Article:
Silver Screen: Tower Heist ***
It says something both about the general dearth of actual comedy in big studio comedies, and also about the talent potential of Eddie Murphy, that Murphy's scenes alone seem to make Brett Ratner's quippy caper flick Tower Heist worthwhile. Not great, mind you, or even all that good-- Murphy barely even gets any screen time for the first forty-five minutes of a movie that spends the last half-hour trudging through the most poorly conceived robbery of all time. But when he's on, he's on.
Murphy, of course, has spent the last decade and a half making hard-to-watch family comedies and doing voiceover work, interrupted by his Oscar-nominated semi-dramatic turn in Dreamgirls. The last time he was really funny was way back in 1999's Bowfinger. Fifteen years of unbelievably broad fart gags and patience-trying children's films would expend the accumulated goodwill of just about any other performer, but when at last Tower Heist sticks with Murphy's fast-talking petty crook character for more than a line or two, the excitement starts to build. Eddie is back!
Unfortunately, he's the highlight but not the centerpiece of Tower Heist, which makes gestures toward being an ensemble comedy but is fronted by Ben Stiller playing Josh Kovacs, the diligent and dedicated manager of a tony New York highrise apartment building. When the building's penthouse resident, Bernie Madoff stand-in Arthur Shaw (Alan Alda), gets busted for fraud, it's up to Josh to inform the hotel staff that Shaw was also in charge of their pension fund, which is now empty. It's Josh who cooks up the idea to get revenge by leading a crew of building employees-- including front-desk man and father-to-be Charlie (Casey Affleck), elevator operator Enrique (Michael Peñ a), maid Odessa (Gabourey Sidibe), and down-and-out former tenant Chase Fitzhugh (Matthew Broderick)-- on a daring robbery to raid Shaw's secret cash stash. But to get away with the crime, the straightlaced Josh needs a little help from an old acquaintance, street hustler Slide (Murphy).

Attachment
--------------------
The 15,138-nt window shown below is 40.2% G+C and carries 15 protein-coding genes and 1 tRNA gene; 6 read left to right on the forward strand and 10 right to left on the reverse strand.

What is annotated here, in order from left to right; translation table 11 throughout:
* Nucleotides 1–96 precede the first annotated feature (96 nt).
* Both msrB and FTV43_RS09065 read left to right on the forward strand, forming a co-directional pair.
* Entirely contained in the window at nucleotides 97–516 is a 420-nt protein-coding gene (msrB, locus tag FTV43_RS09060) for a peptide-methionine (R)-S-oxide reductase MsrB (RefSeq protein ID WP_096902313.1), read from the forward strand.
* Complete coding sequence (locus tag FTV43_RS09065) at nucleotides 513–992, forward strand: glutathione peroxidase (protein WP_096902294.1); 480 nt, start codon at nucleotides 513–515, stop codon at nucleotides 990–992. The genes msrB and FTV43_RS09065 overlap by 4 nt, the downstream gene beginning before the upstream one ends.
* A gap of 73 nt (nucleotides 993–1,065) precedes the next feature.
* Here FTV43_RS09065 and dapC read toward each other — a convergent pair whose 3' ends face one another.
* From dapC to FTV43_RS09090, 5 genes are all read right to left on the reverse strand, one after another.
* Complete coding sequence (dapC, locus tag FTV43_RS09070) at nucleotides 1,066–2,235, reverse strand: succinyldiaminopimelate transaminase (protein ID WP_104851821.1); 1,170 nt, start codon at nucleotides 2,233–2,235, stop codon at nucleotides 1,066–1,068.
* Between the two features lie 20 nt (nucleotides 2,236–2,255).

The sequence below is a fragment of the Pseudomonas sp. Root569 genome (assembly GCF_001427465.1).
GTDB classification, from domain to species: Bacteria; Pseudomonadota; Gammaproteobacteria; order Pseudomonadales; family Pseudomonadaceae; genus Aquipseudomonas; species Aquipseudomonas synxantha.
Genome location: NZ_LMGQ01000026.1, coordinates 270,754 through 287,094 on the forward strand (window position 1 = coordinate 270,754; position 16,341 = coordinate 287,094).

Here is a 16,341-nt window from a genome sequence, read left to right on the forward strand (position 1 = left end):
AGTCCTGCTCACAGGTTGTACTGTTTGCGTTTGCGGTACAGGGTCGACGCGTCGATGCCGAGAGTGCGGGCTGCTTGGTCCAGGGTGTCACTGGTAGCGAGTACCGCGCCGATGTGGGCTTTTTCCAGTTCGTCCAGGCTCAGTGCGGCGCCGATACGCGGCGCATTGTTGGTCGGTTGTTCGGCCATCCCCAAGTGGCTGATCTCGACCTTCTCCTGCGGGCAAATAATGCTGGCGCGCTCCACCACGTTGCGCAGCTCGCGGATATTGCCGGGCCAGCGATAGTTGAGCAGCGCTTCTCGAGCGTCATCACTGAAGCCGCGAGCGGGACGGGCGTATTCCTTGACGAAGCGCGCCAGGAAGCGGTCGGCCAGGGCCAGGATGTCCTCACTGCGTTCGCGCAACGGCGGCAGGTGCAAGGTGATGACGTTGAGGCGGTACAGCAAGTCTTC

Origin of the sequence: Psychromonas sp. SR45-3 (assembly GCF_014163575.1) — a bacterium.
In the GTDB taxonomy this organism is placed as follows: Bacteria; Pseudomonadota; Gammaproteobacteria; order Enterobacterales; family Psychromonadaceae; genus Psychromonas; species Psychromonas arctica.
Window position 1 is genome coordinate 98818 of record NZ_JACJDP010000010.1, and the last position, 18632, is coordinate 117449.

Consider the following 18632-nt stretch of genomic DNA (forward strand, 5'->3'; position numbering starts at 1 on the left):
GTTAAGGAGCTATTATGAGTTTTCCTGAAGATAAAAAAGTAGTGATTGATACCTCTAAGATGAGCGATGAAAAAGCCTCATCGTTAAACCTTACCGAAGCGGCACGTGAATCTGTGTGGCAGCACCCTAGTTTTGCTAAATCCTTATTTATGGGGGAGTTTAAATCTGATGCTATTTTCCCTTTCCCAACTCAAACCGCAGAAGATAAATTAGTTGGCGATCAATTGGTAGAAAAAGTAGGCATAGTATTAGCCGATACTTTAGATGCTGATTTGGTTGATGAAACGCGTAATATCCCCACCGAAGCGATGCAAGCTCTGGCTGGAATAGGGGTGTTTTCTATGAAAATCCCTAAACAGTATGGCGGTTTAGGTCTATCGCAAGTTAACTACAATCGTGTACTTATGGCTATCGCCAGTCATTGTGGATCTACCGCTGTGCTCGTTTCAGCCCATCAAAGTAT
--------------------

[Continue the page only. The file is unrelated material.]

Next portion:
Tower Heist's topicality is almost gratingly on the nose, especially considering it's an expensive movie doubtless reaping profits for some one-percenters while hawking escapist fantasy to the hoodwinked service class. But for all of its strain toward relevancy, the movie has the distinct feel of a 1980s action comedy with its surfeit of car crashes, smashups, witty comebacks, big setpieces, and glaze of anti-elitist sentiment. The throwback vibe works out particularly well for Murphy, whose Forty-eight Hours and Beverly Hills Cop were two of that decade’s most popular series. He's eminently comfortable in this milieu. It also happens to be the stock in trade of director Ratner, a mediocre director who does have a flair for this brand of frivolity, having tapped into it for his enjoyable Rush Hour movies.
But aside from the game cast, nothing about Tower Heist excels. Certainly not the heist itself, which seems like it could have been planned in an hour and written on the back of a bar napkin. When the uninspired bit of burglary inevitably goes zanily awry, the plot takes its dumbest twists and turns. Of course, stupid plot points are forgivable sins in a good comedy, but Tower Heist never fully commits to the jokes, either, too eager to stir up a little drama with some depressing side stories and a tense literal and metaphorical chess match between Kovacs and Shaw, not to mention a dull romantic aside with an investigator played by Té a Leoni. It's all competent, but none of it is great, and when it works it's mostly because the actors are selling junk bonds like they're hot stocks. The fraud continues.
Follow Bryan Miller on Twitter @bmillercomedy.